The rover, ‘Curiosity,’ landed about 11:30 p.m. Costa Rican time Sunday night. The first photos of the Martian landscape followed quickly.
At the Jet Propulsion Laboratory’s control center there was jubilation. The whole event was televised live all over the world, and one could not fail to remember those Vangard rockets in 1957 and 1958 exploding just off the pad at Cape Canaveral. The National Aeronautics and Space Administration had made a gutty decision.
There is no way this should have worked. The rover traveled 560 million kilometers (about 350 million miles) to reach a point just a few kilometers from the planned spot. The spacecraft slowed from 21,240 kph (about 13,150 mph) and began an entry that not only was so complex but it resembled a Rube Goldberg cartoon.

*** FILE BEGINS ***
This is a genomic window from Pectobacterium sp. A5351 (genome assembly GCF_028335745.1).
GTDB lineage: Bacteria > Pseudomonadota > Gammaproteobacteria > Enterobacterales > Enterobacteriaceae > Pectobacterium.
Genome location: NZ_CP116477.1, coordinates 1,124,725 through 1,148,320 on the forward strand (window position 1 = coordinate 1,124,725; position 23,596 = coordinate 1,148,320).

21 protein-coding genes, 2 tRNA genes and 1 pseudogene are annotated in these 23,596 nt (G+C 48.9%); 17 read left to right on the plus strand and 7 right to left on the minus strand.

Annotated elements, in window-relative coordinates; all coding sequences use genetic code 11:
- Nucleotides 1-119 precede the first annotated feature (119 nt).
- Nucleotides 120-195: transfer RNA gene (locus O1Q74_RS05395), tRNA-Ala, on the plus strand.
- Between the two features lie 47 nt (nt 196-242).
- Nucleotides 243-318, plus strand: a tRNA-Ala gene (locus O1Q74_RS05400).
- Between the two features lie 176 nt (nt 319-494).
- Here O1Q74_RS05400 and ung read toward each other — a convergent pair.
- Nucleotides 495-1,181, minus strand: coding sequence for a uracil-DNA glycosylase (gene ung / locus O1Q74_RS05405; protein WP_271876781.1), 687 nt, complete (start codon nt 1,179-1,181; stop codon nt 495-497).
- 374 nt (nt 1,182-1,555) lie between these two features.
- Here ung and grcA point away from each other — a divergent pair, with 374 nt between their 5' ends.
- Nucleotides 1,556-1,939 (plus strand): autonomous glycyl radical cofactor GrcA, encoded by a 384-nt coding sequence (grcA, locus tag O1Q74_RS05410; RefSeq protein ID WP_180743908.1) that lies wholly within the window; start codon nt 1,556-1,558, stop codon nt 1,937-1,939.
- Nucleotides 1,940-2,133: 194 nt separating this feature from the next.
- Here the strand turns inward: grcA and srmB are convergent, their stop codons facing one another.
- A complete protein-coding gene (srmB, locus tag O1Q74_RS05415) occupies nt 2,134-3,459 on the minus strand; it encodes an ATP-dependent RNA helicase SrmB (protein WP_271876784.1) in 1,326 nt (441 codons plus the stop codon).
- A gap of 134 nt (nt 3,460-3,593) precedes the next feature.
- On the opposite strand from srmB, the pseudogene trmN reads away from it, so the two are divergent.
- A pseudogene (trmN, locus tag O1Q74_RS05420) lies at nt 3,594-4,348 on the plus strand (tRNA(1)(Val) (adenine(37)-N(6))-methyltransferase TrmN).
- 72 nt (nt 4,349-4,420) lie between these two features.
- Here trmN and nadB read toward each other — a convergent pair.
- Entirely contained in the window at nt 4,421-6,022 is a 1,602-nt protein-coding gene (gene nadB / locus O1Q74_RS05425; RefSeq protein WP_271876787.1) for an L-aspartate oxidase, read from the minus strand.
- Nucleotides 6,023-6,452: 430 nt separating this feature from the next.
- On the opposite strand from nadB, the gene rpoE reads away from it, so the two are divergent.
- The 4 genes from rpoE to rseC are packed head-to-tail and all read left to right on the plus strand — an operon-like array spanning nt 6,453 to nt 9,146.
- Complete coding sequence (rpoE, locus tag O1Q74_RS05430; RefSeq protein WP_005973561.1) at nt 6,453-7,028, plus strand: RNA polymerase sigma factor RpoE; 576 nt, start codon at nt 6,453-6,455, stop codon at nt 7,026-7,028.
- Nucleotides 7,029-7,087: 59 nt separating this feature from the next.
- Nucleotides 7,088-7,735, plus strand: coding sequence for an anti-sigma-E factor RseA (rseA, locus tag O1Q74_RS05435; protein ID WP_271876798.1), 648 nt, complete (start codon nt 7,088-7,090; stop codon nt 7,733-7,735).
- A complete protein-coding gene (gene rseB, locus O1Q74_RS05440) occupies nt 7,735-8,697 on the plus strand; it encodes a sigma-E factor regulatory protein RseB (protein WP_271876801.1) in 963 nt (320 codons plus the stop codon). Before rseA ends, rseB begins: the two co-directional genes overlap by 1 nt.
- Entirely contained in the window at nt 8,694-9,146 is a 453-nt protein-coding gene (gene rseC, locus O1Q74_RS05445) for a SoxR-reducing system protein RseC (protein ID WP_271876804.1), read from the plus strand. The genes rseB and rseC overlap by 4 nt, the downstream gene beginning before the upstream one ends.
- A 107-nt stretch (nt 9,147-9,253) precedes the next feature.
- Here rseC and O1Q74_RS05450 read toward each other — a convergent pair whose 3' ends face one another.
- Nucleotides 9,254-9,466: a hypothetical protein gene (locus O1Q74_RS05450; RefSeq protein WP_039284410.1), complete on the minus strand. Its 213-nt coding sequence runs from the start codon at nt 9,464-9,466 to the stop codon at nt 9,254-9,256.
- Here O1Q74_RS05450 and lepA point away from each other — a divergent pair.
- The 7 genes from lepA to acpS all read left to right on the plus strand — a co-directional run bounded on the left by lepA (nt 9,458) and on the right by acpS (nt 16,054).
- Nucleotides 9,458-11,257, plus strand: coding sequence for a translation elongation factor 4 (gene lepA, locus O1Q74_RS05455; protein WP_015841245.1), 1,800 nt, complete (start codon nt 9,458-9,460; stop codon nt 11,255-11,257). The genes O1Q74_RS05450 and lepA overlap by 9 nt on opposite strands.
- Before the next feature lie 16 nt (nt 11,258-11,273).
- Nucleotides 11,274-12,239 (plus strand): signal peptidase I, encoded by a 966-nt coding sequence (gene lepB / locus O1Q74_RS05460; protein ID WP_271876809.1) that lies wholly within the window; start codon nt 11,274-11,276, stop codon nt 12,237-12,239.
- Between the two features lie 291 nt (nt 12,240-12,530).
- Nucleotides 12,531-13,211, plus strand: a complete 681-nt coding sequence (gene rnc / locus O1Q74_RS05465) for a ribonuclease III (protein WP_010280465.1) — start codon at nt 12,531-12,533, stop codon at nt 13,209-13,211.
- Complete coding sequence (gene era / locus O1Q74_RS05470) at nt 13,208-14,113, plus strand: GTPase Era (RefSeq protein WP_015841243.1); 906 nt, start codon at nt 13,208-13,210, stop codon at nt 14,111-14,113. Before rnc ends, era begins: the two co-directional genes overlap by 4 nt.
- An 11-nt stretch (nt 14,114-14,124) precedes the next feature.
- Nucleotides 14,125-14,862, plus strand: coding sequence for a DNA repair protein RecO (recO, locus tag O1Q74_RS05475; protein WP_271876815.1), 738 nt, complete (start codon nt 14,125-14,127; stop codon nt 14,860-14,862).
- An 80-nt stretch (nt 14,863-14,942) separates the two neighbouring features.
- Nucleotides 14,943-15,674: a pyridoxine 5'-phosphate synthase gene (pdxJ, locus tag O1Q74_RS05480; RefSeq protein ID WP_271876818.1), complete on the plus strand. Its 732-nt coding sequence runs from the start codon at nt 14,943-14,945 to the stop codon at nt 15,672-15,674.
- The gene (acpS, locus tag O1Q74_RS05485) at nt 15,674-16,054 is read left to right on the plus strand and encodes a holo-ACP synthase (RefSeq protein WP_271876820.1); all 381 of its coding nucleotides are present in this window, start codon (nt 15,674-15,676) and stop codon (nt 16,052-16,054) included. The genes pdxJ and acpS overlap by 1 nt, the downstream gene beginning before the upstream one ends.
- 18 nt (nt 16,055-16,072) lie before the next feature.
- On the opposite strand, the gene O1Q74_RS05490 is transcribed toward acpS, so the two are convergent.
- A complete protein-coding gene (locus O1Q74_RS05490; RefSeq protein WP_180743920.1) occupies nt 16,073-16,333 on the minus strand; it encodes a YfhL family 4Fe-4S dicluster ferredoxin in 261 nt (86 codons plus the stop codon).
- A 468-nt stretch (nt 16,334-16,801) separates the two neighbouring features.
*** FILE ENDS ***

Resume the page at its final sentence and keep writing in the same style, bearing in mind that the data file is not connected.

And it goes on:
The descent device popped out of the interplanetary shell and a parachute deployed, slowing the rover and its rocket platform until the rover automatically jettisoned the parachute. Then the rocket platform ignited to slow the descent even further. As the craft and platform neared the surface, cables lowered the rover to the surface. Two seconds after touching the surface, the rocket platform cut loose and vanished.
This complex landing is why the team in the control room were more than anxious. They cheered as each step took place. Then when the rover signaled it had landed, the room erupted in hugs and handshakes. A large U.S. Flag hung on the wall, evoking memories of Apollo 11, its successful moon landing 43 years ago and a similar control room scene.
The $2.5 billion ‘Curiosity’ has 17 cameras, a robotic arm, a laser and a drill. It is designed to study the Martian geology.